Digital Humanities 10/5-10/11

A Digest of Digital Humanities News in the World of Twitter from the 5th of October to the 11th of October

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  1. This tweet shows a digital humanities student calibrating a 3D scanner. I love new technologies and seeing a 3D scanner be used in this discipline is great. 3D scanners will have great potential in the world of DH.
  2. Digital Humanities isn't generally associated with "selfies" or "selfie culture". The blog post (linked in the tweet) talks about a Selfie Scholarship. Within the same blog post, several mentions are made towards Selfie courses, or courses such as "Selfies, Snapchat, and Cyberbullies". This course was listed as under Digital Humanities. It is interesting to see how many aspects of our digital lives come under the umbrella of "Digital Humanities" and it is even more interesting to see this develop.
  3. This fall marks the one year anniversary of the Lab for the Education and Advancement in Digital Research. Based in MSU, this lab acts as an interdisciplinary classroom, digital research center as well as a pedagogical and methodological research center.
  4. The interview this tweet talks about is focused on the challenges involved in creating a global digital humanities community. While there is a divide in between geographical areas, despite the internet's ability to transcend global borders, there is hope for future connections within this community in the hopes of making it more global.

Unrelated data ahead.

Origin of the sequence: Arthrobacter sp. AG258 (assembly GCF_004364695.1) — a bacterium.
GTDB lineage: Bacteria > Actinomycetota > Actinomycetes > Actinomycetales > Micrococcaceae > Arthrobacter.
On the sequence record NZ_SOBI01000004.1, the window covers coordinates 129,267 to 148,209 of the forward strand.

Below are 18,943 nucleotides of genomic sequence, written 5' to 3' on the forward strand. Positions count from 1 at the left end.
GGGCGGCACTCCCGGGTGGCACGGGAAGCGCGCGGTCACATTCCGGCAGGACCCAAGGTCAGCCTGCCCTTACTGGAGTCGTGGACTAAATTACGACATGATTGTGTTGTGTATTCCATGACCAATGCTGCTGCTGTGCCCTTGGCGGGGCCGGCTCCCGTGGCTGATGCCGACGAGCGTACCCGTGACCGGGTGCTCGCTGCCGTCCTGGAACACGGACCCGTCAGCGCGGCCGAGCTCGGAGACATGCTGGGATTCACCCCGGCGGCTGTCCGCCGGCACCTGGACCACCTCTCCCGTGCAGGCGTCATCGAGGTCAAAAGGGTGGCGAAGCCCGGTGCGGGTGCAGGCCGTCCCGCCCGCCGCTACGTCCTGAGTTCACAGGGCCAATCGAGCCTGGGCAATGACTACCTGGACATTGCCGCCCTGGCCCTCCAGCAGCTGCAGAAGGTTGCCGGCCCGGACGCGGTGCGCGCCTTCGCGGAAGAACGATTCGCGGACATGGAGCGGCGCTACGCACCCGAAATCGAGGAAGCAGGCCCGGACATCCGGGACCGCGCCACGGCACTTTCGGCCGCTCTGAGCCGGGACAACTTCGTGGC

5. Tropy is a new tool developed by the Roy Rosenzweig Center for History and New Media. Tropy is a freely licensed and open sourced tool that allows researchers to collect and organize photos, associate metadata to these photos and export the photos and metadata to other platorms. This is a great tool that can be utilised by archivists, too.
  6. This tweet refers to a DH project involving digitization. The project (linked in the tweet) is based on flickr. It is an experimental project regarding DIY digitization. It invites the public to see contribute to a public album by sharing and uploading their digitized photos of the Bodleian's special collection. I think this project is especially interesting because of the interactive nature of the project. I love seeing how many different people can be involved, especially iven that some of the participants are novices or new to digital humanities.
  7. This tweet and its link within the tweet refer to Maynooth University starting up a DH curriculum. Maynooth will be the coordinating institution for this, along with researchers from several other universities. The end product will be a multi-lingual, open sourced reference curriculum for the digital arts and humanities. It is great to see DH expanding, to the point where universities will develop curriculums based on it. I feel like DH is such a broad category, and instead of boxing it away into a single course, developing a curriculum will be a great way to explore more facets within DH.
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